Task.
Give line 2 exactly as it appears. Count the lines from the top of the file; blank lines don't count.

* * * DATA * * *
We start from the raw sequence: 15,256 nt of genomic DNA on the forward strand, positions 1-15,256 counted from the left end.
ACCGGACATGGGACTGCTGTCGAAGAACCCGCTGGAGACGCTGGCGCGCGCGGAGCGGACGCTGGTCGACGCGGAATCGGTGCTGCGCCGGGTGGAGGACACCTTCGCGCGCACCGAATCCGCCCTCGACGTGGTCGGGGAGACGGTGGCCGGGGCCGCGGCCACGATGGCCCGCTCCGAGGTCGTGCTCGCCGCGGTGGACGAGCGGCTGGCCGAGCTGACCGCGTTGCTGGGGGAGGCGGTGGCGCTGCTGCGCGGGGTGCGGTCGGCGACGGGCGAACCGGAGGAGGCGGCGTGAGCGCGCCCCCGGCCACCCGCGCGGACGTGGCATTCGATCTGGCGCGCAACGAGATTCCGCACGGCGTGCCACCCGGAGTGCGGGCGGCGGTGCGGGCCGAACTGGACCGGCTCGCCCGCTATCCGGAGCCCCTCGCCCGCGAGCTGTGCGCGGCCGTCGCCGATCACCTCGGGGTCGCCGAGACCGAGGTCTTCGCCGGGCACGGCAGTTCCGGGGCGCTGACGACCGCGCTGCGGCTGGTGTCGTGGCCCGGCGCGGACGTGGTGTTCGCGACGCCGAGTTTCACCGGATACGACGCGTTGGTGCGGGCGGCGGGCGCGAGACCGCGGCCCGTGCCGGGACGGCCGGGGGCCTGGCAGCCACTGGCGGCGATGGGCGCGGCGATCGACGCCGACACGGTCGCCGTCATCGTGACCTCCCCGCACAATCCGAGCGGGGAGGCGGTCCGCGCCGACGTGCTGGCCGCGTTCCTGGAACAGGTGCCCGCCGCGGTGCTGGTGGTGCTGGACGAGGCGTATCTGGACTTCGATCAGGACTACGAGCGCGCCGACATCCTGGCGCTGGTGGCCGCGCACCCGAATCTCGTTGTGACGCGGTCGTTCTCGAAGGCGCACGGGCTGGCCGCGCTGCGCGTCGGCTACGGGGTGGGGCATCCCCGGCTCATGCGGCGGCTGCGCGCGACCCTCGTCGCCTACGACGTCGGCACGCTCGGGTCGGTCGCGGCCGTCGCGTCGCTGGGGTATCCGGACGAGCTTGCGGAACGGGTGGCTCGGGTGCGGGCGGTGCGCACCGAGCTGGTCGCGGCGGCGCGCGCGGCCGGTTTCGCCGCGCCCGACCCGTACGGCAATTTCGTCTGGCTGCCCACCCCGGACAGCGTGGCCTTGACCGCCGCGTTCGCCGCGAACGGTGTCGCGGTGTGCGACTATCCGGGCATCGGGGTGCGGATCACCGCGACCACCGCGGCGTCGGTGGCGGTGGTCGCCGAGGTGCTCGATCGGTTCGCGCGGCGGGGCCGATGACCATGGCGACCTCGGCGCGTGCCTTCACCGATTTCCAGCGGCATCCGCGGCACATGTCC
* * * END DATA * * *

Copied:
ACCGGACATGGGACTGCTGTCGAAGAACCCGCTGGAGACGCTGGCGCGCGCGGAGCGGACGCTGGTCGACGCGGAATCGGTGCTGCGCCGGGTGGAGGACACCTTCGCGCGCACCGAATCCGCCCTCGACGTGGTCGGGGAGACGGTGGCCGGGGCCGCGGCCACGATGGCCCGCTCCGAGGTCGTGCTCGCCGCGGTGGACGAGCGGCTGGCCGAGCTGACCGCGTTGCTGGGGGAGGCGGTGGCGCTGCTGCGCGGGGTGCGGTCGGCGACGGGCGAACCGGAGGAGGCGGCGTGAGCGCGCCCCCGGCCACCCGCGCGGACGTGGCATTCGATCTGGCGCGCAACGAGATTCCGCACGGCGTGCCACCCGGAGTGCGGGCGGCGGTGCGGGCCGAACTGGACCGGCTCGCCCGCTATCCGGAGCCCCTCGCCCGCGAGCTGTGCGCGGCCGTCGCCGATCACCTCGGGGTCGCCGAGACCGAGGTCTTCGCCGGGCACGGCAGTTCCGGGGCGCTGACGACCGCGCTGCGGCTGGTGTCGTGGCCCGGCGCGGACGTGGTGTTCGCGACGCCGAGTTTCACCGGATACGACGCGTTGGTGCGGGCGGCGGGCGCGAGACCGCGGCCCGTGCCGGGACGGCCGGGGGCCTGGCAGCCACTGGCGGCGATGGGCGCGGCGATCGACGCCGACACGGTCGCCGTCATCGTGACCTCCCCGCACAATCCGAGCGGGGAGGCGGTCCGCGCCGACGTGCTGGCCGCGTTCCTGGAACAGGTGCCCGCCGCGGTGCTGGTGGTGCTGGACGAGGCGTATCTGGACTTCGATCAGGACTACGAGCGCGCCGACATCCTGGCGCTGGTGGCCGCGCACCCGAATCTCGTTGTGACGCGGTCGTTCTCGAAGGCGCACGGGCTGGCCGCGCTGCGCGTCGGCTACGGGGTGGGGCATCCCCGGCTCATGCGGCGGCTGCGCGCGACCCTCGTCGCCTACGACGTCGGCACGCTCGGGTCGGTCGCGGCCGTCGCGTCGCTGGGGTATCCGGACGAGCTTGCGGAACGGGTGGCTCGGGTGCGGGCGGTGCGCACCGAGCTGGTCGCGGCGGCGCGCGCGGCCGGTTTCGCCGCGCCCGACCCGTACGGCAATTTCGTCTGGCTGCCCACCCCGGACAGCGTGGCCTTGACCGCCGCGTTCGCCGCGAACGGTGTCGCGGTGTGCGACTATCCGGGCATCGGGGTGCGGATCACCGCGACCACCGCGGCGTCGGTGGCGGTGGTCGCCGAGGTGCTCGATCGGTTCGCGCGGCGGGGCCGATGACCATGGCGACCTCGGCGCGTGCCTTCACCGATTTCCAGCGGCATCCGCGGCACATGTCC